The minimum wage in Saudi Arabia has allowed private-sector companies to hire more Saudi citizens. However, for expatriates, there are both low wages as well as high wages.

In the case of low-income expatriates, they represented 87% of private sector employees in 2014. In addition, in Saudi Arabia, the government negotiates with other countries to establish salary standards for foreign employees.

On the other hand, there are high-income expatriates, mainly from Europe and North America. These obtain greater benefits than expatriates from other regions, even more attractive than in their countries of origin. However, many workers can get more generous compensation packages.

5. What should you do if you are not being paid the minimum wage in Saudi Arabia?

minimum wage in Saudi Arabia

The first thing to do before taking any legal action in the country is to review your employment contract. Therefore, if the contract establishes the payment of the Saudi Arabia minimum wage, your employer must make the respective payment. Hence, if you are not receiving the payment contemplated in the law, you can file a complaint.

In the case of these complaints, you must present them at the Labor Office of the Ministry of Labor and Social Development. As a consequence, there may be an agreement between both parties, or the case may go to the labor court in Saudi Arabia.

6. Average salary in Saudi Arabia

Salaries range from the minimum wage in Saudi Arabia to the most substantial salaries. Of course, this depends on the experience, training, skills, and even the nationality of the worker. The average salary is often difficult to calculate for various reasons but it is currently around SAR 10,238.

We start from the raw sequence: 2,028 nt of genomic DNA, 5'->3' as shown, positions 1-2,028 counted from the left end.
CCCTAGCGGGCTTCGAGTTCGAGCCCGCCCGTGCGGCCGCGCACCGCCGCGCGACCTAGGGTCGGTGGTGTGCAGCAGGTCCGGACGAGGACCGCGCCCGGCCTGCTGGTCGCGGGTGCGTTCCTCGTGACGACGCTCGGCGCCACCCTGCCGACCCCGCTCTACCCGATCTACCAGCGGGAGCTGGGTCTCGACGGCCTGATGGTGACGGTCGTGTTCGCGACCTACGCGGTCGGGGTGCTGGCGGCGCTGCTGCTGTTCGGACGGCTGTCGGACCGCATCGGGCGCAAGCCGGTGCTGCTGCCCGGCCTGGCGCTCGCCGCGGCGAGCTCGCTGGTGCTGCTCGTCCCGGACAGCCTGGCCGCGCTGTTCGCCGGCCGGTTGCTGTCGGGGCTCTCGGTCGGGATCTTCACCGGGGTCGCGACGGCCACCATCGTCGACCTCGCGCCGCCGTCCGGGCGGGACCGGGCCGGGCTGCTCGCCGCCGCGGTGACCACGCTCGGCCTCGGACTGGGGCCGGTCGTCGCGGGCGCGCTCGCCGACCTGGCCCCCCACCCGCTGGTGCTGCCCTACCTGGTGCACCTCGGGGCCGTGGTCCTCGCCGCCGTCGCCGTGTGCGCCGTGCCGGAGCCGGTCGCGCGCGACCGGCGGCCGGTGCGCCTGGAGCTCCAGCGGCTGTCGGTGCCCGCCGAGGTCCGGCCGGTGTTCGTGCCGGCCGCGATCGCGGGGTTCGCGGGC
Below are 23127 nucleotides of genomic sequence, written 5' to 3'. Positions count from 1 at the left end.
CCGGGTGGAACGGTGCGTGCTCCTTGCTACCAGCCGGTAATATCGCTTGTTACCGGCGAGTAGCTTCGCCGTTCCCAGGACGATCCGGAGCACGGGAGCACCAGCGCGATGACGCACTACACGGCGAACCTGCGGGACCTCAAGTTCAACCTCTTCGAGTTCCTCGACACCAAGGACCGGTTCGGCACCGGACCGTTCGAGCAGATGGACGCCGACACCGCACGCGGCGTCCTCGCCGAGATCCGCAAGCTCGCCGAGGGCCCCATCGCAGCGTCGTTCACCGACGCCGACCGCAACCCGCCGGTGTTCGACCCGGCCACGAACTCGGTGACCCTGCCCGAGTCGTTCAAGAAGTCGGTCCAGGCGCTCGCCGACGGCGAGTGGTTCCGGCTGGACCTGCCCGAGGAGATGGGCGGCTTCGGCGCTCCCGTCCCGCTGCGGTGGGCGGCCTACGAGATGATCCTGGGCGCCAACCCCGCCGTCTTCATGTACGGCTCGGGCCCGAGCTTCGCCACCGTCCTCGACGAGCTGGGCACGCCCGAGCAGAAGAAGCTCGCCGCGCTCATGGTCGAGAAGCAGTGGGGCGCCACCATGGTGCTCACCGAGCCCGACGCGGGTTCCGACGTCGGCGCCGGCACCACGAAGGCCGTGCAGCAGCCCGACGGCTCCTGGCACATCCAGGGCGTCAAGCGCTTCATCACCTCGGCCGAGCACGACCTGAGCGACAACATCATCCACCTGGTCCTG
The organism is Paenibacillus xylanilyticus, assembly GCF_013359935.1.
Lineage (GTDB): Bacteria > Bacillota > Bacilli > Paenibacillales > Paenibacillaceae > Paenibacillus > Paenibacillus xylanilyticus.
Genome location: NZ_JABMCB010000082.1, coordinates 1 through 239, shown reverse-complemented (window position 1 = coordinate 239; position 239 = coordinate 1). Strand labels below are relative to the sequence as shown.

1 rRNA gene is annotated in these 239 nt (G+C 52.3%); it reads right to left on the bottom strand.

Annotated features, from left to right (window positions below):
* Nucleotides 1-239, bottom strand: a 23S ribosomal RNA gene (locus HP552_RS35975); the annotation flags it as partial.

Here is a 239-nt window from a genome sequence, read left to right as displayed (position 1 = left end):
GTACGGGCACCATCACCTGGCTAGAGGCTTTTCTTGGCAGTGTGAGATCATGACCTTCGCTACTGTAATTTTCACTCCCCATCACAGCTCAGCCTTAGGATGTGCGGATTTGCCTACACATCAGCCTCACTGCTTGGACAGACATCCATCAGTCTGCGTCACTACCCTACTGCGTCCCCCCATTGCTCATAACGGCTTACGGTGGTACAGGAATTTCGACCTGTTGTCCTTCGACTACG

In addition, it should be added that the future employee can negotiate with a company to receive higher salary benefits.

7. Salaries and wages of expatriates in Saudi Arabia

Expatriates in the Kingdom of Saudi Arabia make up 76% of the workforce. This has been happening in the country for several years due to the guarantees and facilities to work there. However, the authorities have made continuous efforts to allow more Saudis into the various business sectors.

However, the most affected have been low-income expatriate workers in contrast to high-income ones. Logically, this is because the latter brings greater experience and skills to the companies.

8. What should you do if your salary is too low?

In the case of employees who have signed a contract for a salary less than the minimum wage in Saudi Arabia, they cannot do much. However, you can try to negotiate with the employer to try to change the terms of the contract. Therefore, expats and local workers should know the minimum wage in the nation before signing a contract.

9. Connect Legal offers Legal Advice to advice seekers through Lawyers online.

Regardless of the salary vs wage difference, the Saudi Arabian government set a minimum wage for workers. However, there are different scales according to the educational level, experience, and place of origin of the expatriate worker. In addition, the average salary throughout the country is high because the scale varies from the minimum wage to large salaries.

At Connect Legal we can advise you on the following legal issues thanks to our expertise:

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We can assist you with the end-of-service benefits Jeddah and others. To have our expert advice and hire our services, you can contact us at the number +971 433 16 688. Also, you can do it through our email contact@connectlegal.com.

Likewise, if you want to find job openings in Saudi Arabia or the Middle East, you can register at thetalentpoint.com. You can also send an email with your CV to contact@thetalenpoint.com.

Sachi Goyal

Sachi Goyal
Sachi Goyal is pursuing her LLB graduation from Middlesex university specialized in Commercial Law, She now resides in Dubai and works as intern for Connect Resources in the Legal department mainly focusing on employment and Commercial Law.